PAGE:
Are you a registered nurse (RN) who is looking to leave your permanent job to travel the country and work in new places? Are you a nursing student who is thinking about taking up the travel life after graduation? Are you retired and want to make some extra money?
Regardless of where you are in your nursing career, becoming a travel nurse is a great option if you want to see new places in the United States, potentially make more money than those in permanent positions, and care for patients who desperately need your help. Here’s a step–by-step guide on how to become a travel nurse and why starting a partnership with Barton Healthcare Staffing will help you unlock nursing opportunities that will meet your personal and professional goals.
1. Become a Licensed RN
This might seem like an obvious first step, but before you can become a travel nurse, you must be a licensed RN. To become a licensed RN, you first must gain a degree in nursing from an accredited institution.
After that, you’ll need to take and pass the National Council Licensure Examination (NCLEX). Once you’ve passed the exam, you must then check with your state licensing board to determine if there are any other requirements you must complete to become a licensed RN. After all of this is completed, you’ll be licensed to practice in your state.
Depending on the state in which you are licensed, you may benefit from the Nursing Licensure Compact (NLC). This is active in 38 states and allows nurses with a license in a participating state to practice in another compact state without obtaining a new license.
When you partner with Barton Healthcare Staffing and take on one of our many travel nursing jobs, our licensing team will do all of the heavy lifting when it comes to obtaining the licenses you need for your assignment. All you need to do is give your recruiter all of your relevant documents and sit back!
2. Gain Experience
Although there is no industry-wide standard on how much experience you need to be chosen for a travel nurse job, facilities often look for candidates with at least nine to 24 months of experience. This estimation could fluctuate if you’re looking to take a specialty nursing position.
If you’re a working RN, or you’ve just retired, you already have a lot of experience to highlight in your resume or CV. List each of your previous positions in your resume, and use some space to explain your responsibilities and the skills you employed while working in the role.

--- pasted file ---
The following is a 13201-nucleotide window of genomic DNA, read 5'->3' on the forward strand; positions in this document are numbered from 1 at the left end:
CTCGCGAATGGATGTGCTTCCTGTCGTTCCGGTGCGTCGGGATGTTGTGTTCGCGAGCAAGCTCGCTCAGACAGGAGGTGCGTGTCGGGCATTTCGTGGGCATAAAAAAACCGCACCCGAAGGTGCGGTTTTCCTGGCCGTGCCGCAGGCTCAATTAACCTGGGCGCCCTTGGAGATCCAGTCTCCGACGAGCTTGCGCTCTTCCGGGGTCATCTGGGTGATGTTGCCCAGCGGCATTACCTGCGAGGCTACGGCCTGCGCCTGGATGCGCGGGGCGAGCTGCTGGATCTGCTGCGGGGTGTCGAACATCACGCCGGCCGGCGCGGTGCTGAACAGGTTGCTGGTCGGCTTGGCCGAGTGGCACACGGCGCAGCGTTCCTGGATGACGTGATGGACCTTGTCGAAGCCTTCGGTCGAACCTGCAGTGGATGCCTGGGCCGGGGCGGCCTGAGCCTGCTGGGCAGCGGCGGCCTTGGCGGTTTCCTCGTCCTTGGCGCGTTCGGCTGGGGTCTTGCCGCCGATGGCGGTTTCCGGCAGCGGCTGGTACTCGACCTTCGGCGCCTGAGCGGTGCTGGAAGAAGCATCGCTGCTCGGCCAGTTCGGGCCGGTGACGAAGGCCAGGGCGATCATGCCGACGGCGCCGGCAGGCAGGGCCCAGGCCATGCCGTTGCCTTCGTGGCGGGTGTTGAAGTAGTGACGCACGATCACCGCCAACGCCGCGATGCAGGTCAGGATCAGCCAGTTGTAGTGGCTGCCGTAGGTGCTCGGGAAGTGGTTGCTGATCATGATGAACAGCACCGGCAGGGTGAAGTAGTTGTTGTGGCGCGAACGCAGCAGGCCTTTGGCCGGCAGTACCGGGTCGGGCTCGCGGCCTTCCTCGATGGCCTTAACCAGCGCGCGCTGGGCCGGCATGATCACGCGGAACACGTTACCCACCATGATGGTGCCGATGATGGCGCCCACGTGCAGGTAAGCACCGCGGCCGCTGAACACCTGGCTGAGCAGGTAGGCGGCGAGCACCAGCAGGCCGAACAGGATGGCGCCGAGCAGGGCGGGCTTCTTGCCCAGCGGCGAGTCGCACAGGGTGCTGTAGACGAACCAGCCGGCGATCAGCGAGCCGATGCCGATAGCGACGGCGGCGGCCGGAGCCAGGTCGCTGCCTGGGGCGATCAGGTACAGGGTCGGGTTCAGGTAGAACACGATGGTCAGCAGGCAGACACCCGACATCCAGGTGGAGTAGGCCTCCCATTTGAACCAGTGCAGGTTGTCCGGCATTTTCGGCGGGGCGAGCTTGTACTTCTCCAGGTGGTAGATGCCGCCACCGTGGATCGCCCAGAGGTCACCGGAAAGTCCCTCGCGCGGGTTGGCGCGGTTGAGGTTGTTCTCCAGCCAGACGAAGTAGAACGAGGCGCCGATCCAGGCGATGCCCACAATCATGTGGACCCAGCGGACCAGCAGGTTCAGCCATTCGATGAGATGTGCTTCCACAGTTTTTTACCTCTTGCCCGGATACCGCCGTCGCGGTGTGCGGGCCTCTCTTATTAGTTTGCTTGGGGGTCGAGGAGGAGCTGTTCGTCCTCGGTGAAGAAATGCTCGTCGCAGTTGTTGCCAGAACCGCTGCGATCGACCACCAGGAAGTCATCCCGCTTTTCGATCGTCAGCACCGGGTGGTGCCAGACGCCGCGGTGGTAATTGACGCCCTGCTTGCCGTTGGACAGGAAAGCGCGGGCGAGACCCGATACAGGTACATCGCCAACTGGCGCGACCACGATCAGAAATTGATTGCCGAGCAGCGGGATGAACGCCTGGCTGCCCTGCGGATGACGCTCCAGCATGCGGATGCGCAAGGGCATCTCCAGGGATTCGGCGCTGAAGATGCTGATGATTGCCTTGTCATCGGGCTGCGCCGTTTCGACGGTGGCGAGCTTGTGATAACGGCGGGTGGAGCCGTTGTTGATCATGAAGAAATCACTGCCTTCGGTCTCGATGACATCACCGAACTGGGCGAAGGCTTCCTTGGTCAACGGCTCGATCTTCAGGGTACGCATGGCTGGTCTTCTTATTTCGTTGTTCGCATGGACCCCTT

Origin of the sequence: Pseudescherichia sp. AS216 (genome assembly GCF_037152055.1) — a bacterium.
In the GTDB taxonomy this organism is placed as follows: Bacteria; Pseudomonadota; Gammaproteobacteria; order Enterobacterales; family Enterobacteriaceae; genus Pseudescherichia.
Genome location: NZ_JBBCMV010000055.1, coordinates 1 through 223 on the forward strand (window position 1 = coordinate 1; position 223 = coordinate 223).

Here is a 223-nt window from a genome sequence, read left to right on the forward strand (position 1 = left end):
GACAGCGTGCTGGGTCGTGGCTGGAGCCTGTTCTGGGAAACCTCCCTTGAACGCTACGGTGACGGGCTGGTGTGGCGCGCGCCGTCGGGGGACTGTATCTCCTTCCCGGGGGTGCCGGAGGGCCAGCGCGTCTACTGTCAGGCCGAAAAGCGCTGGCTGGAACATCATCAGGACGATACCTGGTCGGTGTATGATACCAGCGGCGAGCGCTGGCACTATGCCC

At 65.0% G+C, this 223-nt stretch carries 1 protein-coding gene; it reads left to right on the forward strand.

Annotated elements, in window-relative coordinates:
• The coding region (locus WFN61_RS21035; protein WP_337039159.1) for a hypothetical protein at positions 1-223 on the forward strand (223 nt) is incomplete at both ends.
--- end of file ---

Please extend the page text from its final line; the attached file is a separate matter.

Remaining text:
If you’re just about to graduate from nursing school, consider taking on a permanent position for a while to build your resume and get your foot in the door. While you’re working at a permanent position, keep an eye open for potential travel nursing opportunities, and apply to them as they come up.
3. Determine Where You Want to Work and Live
As a travel nurse, you’ll get the opportunity to work basically anywhere in the United States you want. Always wanted to spend some time in the lush green landscapes of the Pacific Northwest? From the Northeast and want to see the South? Your opportunities are truly endless.
Take the time to think about where you want to settle down temporarily, and try looking for open travel nurse jobs in those areas. Try not to choose just one, because having a list of places you’d want to travel will help you and your recruiter find a job that you’ll be happy with.
4. Partner with a Travel Nursing Agency Like BHS
One of the best decisions you can make when looking to become a travel nurse is partnering with a travel nursing agency like ours. When you apply to one of the positions on BHS’ job board or reach out through our contact form, you’ll be set up with a personal recruiter who will get to know your preferences, experiences, and skills in order to set you up for success.
Once you’ve been vetted by your recruiter, they will add you to our vast network of providers. Even if there isn’t a fit for you immediately, your recruiter will look out for positions that match your experience and skill level and run them by you as they come up. Once you’ve found an assignment, your recruiter will coordinate an interview between you and the client.
If the client chooses to take you on as a travel nurse, our teams will work to obtain any necessary licenses and certifications, free of charge. Our travel team will also coordinate all travel and lodging arrangements for your travel nursing assignment.